Then bam!, at 42, they learn they have celiac disease. (Read: The Rise of Late-Onset Celiac Disease.)
This can happen in any disorder. A little ache or pain here doesn’t matter much when you’re 30, but then all of sudden, at age 50, you have full-blown rheumatoid arthritis, fibromyalgia, Hashimoto’s, or lupus.
Autoimmunity works like a leaky faucet. The faucet drips, drips, drips for years until one day, the plumbing gives out and the floodgates open.
Biomarkers Can Predict Autoimmunity
Dr. Tom discusses predictive autoimmunity in the Autoimmune Fix, noting the long and complex incubation periods of autoimmune diseases.
The good news is that some of these incubation periods can be identified by testing for elevated levels of autoantibodies or antibodies the body makes to its own tissue.
In other words, elevated autoantibodies to this or that can alert a person that something is brewing inside their body.
If a doctor says someone has elevated antibodies, they must pay attention now or pay later. Some doctors are quick to write off this information if their patients don’t have visible symptoms.
However, visible symptoms mean the disease has progressed and worsened. Most people want to catch and arrest the disease before it turns into full-blown autoimmunity.
There are plenty of examples in the Autoimmune Fix of how elevated autoantibodies predict autoimmune disease. Below are two:
(1) People with elevated thyroid antibodies have a positive predictive value of 92 percent of getting Hashimoto’s thyroid disease within seven years.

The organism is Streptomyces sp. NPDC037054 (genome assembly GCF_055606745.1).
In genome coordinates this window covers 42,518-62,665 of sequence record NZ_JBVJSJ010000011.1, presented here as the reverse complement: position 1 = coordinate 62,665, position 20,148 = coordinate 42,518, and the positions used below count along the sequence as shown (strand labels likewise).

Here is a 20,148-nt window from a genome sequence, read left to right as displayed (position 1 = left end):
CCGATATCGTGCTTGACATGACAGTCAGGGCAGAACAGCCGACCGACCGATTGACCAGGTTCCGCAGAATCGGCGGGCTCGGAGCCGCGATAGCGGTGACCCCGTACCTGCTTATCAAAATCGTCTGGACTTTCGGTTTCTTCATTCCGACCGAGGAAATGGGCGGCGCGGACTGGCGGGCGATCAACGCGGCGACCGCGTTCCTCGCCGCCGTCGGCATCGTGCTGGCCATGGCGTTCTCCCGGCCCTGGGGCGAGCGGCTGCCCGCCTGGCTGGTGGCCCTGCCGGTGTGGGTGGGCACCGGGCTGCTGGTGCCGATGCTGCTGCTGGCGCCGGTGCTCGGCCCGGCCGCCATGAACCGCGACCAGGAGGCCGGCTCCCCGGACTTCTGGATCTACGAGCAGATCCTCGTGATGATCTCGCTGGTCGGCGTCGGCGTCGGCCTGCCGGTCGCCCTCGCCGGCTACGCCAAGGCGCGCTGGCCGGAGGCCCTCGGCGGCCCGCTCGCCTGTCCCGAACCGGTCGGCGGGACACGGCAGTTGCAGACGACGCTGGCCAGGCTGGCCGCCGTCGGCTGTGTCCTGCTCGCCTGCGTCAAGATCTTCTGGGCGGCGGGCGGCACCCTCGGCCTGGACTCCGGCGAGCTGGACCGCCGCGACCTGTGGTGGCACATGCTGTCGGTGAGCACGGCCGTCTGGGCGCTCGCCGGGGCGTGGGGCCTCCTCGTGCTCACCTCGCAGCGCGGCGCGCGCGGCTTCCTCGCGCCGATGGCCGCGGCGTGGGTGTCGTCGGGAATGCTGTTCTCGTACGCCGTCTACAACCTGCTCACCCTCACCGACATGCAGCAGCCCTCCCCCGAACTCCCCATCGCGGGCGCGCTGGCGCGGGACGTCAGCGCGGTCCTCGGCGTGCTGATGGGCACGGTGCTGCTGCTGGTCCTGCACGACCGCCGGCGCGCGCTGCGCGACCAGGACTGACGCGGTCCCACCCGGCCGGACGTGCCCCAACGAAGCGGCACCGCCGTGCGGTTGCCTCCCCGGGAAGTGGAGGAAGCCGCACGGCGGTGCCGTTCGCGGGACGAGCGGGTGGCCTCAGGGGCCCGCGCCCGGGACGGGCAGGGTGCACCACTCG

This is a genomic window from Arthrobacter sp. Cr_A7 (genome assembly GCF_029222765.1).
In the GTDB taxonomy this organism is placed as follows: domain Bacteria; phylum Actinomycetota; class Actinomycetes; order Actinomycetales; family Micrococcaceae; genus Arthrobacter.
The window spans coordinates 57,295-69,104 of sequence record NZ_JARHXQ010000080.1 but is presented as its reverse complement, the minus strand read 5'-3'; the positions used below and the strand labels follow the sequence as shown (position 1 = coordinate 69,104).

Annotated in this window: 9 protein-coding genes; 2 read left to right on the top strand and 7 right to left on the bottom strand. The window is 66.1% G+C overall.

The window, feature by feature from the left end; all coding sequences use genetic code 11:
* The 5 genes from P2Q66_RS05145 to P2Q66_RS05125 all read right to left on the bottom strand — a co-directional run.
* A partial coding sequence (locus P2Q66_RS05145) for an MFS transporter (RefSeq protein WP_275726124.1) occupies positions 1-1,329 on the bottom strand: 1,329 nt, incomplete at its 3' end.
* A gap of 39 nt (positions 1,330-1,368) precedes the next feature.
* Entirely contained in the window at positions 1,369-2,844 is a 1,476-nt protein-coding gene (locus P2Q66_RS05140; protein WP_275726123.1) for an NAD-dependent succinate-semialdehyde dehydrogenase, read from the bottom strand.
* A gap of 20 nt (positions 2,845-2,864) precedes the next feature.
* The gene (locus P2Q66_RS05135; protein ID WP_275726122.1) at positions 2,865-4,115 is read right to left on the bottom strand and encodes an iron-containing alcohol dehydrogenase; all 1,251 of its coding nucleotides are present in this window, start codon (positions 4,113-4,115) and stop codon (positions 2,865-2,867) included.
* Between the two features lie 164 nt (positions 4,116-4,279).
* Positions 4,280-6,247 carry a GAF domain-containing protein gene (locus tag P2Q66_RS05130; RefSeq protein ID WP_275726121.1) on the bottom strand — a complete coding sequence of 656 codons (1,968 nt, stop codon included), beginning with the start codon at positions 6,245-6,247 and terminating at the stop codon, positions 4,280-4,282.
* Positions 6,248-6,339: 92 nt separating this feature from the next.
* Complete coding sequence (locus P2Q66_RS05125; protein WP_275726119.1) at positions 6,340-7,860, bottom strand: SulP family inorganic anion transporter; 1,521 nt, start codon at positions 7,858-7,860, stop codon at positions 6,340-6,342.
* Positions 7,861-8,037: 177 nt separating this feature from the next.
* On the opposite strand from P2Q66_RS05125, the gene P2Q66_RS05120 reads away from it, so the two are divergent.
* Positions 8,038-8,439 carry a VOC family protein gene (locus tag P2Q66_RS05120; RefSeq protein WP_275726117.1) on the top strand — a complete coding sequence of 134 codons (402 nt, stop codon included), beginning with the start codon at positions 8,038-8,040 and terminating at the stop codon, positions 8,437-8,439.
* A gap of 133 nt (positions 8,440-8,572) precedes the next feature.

On top of that, 43 percent of people with Hashimoto’s also have gluten sensitivity. Is this sheer coincidence, or is gluten intolerance a precursor to Hashimoto’s too? I’ll let the researchers answer that.
(2) Also, people with elevated antibodies to yeast in the intestines (called Saccharomyces cervisae) have a 100 percent positive predictive value of getting Crohn’s disease within three years.
This means doctors can predict Crohn’s three years before it occurs and sometimes before any symptoms arise.
The Bottom Line
Gluten sensitivity can be a precursor to celiac disease in people who carry one of the celiac genes AND it can be a precursor to a slew of autoimmune diseases in others.
It’s more important than ever to keep tabs on your body’s weak link. If your doctor finds elevated levels of antibodies, chances are your body is telling you to make some serious lifestyle changes, like going gluten-free (or at least getting tested for gluten intolerance).
Don’t write off elevated antibodies or minor symptoms as “normal” parts of aging. These are warning signs body before full-blown celiac disease or autoimmune disease ensues. Don’t sleep at the wheel!
Also, the research on this topic is clear. Gluten is not good for autoimmune patients.
In 2022, the leading autoimmune researcher in the world, Dr. Yehuda Shoenfeld, and his colleagues published a study in Nutrition Reviews that concluded, “A gluten-free diet might represent a novel nutritional therapeutic strategy for classical non–gluten-dependent autoimmune conditions.”
The study reported that nearly 65 percent of all autoimmune patients were able to reduce or resolve their symptoms just by implementing a gluten-free diet. The study examined 1,408 autoimmune disease patients ranging in age from 9 months to 69 years old.
Check out Dr. Tom’s Gluten-Free Made Easy Course to learn more about going gluten-free fast.
To determine if you carry one of the two celiac genes, take this at-home Celiac Genetic Test.
To get tested for celiac disease, take this at-home Celiac Screening Test.
Learn more about how to get tested for gluten intolerance in my article, Do You Have Gluten Intolerance? How to Test for Non-Celiac Gluten Sensitivity.